The Work Health and Safety Act 2011 (Cth) (WHS Act) states that a worker is a person who carries out work in any capacity for a person conducting a business or undertaking, including any of the following:
- an employee
- a contractor or subcontractor
- an employee of a contractor or subcontractor
- an employee of a labour hire company who has been assigned to work in the person’s business or undertaking
- an outworker
- an apprentice or trainee
- a student gaining work experience
- a volunteer – except a person volunteering with a wholly ‘volunteer association’ with no employees (whether incorporated or not).
Others are also deemed to be workers including Australian Federal Police members (including the Commissioner and Deputy Commissioner) and Commonwealth statutory office holders.
If a person performs work, but does not do so for a person conducting a business or undertaking, the person is not a 'worker' for the purposes of the anti-bullying laws.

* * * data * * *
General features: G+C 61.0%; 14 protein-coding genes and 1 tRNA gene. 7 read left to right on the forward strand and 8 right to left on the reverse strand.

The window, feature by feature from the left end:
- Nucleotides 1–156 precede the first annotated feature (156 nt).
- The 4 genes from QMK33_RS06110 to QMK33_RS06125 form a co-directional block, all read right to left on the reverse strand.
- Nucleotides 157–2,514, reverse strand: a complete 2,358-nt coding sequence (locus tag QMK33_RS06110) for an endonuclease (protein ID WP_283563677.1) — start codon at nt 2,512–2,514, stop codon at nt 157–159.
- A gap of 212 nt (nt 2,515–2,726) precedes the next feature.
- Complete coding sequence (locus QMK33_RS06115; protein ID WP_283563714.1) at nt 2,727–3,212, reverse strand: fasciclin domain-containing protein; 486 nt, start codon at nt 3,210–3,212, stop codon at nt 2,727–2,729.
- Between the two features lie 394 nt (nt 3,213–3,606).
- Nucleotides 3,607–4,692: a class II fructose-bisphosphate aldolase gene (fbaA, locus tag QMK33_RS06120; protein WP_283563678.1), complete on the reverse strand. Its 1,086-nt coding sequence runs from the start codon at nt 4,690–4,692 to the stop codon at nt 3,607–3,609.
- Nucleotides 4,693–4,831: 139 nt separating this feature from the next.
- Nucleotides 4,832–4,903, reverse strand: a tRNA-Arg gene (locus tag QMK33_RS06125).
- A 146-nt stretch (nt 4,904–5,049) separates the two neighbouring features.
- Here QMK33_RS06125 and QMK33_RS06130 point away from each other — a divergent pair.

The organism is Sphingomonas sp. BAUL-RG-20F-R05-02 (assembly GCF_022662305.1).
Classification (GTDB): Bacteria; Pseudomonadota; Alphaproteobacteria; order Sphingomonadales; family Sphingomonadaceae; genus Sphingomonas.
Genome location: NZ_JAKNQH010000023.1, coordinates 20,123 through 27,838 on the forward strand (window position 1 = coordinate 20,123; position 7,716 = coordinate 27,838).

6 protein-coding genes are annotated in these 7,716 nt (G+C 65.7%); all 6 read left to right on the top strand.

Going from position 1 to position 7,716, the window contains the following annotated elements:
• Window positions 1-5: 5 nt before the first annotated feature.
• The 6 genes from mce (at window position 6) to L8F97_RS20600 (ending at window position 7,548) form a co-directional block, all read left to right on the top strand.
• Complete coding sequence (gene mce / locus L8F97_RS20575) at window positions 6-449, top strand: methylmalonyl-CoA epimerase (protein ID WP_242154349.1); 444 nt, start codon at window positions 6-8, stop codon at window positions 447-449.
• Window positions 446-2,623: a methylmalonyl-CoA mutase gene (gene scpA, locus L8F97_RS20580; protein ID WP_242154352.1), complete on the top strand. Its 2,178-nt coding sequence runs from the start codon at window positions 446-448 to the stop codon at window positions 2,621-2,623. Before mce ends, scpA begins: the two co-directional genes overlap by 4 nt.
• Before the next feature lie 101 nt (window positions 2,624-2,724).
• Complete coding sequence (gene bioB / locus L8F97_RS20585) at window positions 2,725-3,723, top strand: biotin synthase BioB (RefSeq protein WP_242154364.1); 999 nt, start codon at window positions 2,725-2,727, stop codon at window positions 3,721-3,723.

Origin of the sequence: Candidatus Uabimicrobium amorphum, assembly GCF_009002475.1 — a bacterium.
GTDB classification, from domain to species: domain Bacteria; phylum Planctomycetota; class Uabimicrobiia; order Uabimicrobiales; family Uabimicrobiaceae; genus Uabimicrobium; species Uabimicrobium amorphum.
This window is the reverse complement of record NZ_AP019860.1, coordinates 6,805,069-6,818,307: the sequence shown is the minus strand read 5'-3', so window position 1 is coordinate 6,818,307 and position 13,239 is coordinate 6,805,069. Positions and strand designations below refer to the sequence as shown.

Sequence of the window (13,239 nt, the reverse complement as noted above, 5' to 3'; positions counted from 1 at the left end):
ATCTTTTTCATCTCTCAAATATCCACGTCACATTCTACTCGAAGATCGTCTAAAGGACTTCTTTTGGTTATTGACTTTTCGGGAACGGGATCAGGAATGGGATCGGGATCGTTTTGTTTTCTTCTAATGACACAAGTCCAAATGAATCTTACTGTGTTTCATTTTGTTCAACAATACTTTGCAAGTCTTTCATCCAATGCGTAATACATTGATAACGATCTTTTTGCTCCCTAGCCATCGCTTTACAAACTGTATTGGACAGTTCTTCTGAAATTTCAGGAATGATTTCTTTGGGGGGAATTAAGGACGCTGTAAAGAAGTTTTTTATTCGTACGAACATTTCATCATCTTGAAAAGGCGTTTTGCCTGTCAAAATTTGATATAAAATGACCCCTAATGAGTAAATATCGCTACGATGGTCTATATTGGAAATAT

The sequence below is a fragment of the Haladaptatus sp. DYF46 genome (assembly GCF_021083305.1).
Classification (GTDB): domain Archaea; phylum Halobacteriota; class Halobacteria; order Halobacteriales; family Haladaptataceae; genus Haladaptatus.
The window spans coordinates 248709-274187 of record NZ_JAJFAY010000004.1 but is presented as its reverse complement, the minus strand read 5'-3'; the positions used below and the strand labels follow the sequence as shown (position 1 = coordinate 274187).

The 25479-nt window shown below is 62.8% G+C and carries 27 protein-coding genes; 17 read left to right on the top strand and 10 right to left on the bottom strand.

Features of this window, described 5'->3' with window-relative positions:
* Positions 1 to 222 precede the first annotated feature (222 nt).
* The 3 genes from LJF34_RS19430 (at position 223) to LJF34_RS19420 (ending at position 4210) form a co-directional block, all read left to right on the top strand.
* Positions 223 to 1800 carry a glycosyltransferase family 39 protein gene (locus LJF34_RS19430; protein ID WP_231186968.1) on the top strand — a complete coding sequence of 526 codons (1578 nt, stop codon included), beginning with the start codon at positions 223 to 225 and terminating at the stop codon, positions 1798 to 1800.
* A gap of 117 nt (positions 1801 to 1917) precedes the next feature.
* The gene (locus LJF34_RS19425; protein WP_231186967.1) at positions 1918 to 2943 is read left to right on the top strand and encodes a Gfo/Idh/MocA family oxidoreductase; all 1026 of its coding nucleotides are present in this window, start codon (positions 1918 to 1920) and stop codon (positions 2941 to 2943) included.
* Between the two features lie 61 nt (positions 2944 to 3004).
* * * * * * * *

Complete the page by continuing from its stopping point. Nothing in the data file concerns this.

The Fair Work Commission has determined, for example, that a carer for a disabled person who is in receipt of a carer’s payment under the Social Security Act 1991 (Cth) is not a 'worker' because, even though the carer performs work, he or she does not do so for any business or undertaking. The Department of Human Services which pays the carer’s payment is not such a business or undertaking because the carer’s work is not performed for the Department.